February 2, 2015
Over the next few months, we are going to focus on what it means to participate in God’s mission, to join God in the work he is doing. 1 Corinthians 9:23 will serve as our launch point for this conversation. In the New English Translation (NET), it reads, “I do all these things because of the Gospel, so that I can be a participant in it.”
Verse 23 is the closing statement in a passage of Scripture in which Paul describes how he “gains” as many converts as possible…other translations use the word “win” rather than gain. Verse 22 summarizes everything by saying, “I have become all things to all people so that by all possible means I might save some.”
Passages like this one sometimes cause us to ponder what Paul was really trying to say. Was he telling us to accommodate all things and all people? Is he giving us a different way to say, “When in Rome, do as the Romans do?” Is he telling us to assimilate? And what about being a participant in the Gospel…what is Paul trying to convey with that language.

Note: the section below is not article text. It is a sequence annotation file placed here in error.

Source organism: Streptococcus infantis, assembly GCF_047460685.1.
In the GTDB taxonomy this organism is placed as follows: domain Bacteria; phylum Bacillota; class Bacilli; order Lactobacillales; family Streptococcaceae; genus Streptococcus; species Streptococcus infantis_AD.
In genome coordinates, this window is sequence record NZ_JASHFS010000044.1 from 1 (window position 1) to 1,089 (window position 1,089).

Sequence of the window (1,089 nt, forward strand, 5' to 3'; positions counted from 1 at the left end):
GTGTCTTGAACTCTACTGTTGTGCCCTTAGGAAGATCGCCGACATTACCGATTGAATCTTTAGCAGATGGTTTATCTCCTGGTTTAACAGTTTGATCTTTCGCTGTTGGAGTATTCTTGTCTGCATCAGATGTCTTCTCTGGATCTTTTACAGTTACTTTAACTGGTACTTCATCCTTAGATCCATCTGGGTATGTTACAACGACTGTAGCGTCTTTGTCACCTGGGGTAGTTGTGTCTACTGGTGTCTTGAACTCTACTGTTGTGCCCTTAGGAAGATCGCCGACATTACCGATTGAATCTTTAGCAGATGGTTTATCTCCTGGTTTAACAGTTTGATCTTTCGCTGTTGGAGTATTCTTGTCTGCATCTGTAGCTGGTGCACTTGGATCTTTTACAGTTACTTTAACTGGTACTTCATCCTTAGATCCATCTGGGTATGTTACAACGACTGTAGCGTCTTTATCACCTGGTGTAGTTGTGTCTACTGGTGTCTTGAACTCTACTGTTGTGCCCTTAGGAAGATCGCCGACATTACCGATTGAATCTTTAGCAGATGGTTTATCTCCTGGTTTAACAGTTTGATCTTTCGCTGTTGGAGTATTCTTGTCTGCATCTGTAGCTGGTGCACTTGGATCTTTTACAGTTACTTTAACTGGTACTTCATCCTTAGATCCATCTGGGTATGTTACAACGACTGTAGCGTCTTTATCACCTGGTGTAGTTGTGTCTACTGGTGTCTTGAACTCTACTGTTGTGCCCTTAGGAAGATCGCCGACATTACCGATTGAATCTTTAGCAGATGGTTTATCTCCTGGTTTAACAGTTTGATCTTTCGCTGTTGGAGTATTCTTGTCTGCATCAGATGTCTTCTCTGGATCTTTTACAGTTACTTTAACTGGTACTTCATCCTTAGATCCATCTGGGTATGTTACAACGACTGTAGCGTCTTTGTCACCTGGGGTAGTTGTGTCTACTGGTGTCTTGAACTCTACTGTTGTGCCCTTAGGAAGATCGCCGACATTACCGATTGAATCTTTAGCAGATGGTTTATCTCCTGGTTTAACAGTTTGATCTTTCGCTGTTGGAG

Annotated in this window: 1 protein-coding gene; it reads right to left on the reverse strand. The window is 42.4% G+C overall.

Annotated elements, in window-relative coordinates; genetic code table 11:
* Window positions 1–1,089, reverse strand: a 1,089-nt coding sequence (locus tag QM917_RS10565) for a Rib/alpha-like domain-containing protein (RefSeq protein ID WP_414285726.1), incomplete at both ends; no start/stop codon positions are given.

Paul uses the language of partnership or participation throughout the New Testament. He sees his work within the context of the work God is doing. He is saying he walks alongside those he serves in order that he might understand their difficulties, their struggles, and their culture. Augustine puts it this way. When serving others, Augustine remarks, we must be “thinking sympathetically.” In that way, we can begin to discern how God might be at work.
Ministry is not about us or our unique skill set. It is not about how well we proclaim the Gospel or how perfectly we perform the tasks of ministry. Yes, God deserves our best work and we should commit ourselves to growing in our abilities and understanding. At the end of the day, however, we must remember that our mandate is to participate in the work of the Gospel.
We have the unique opportunity to join God in mission. As you venture into the next chapter of your story, I invite you to remember that God is the author. God has planted each of us in a particular context. Rather than writing a story based on what you think ministry should be and do in that context, I invite you to consider how you might be a participant in the work God is doing.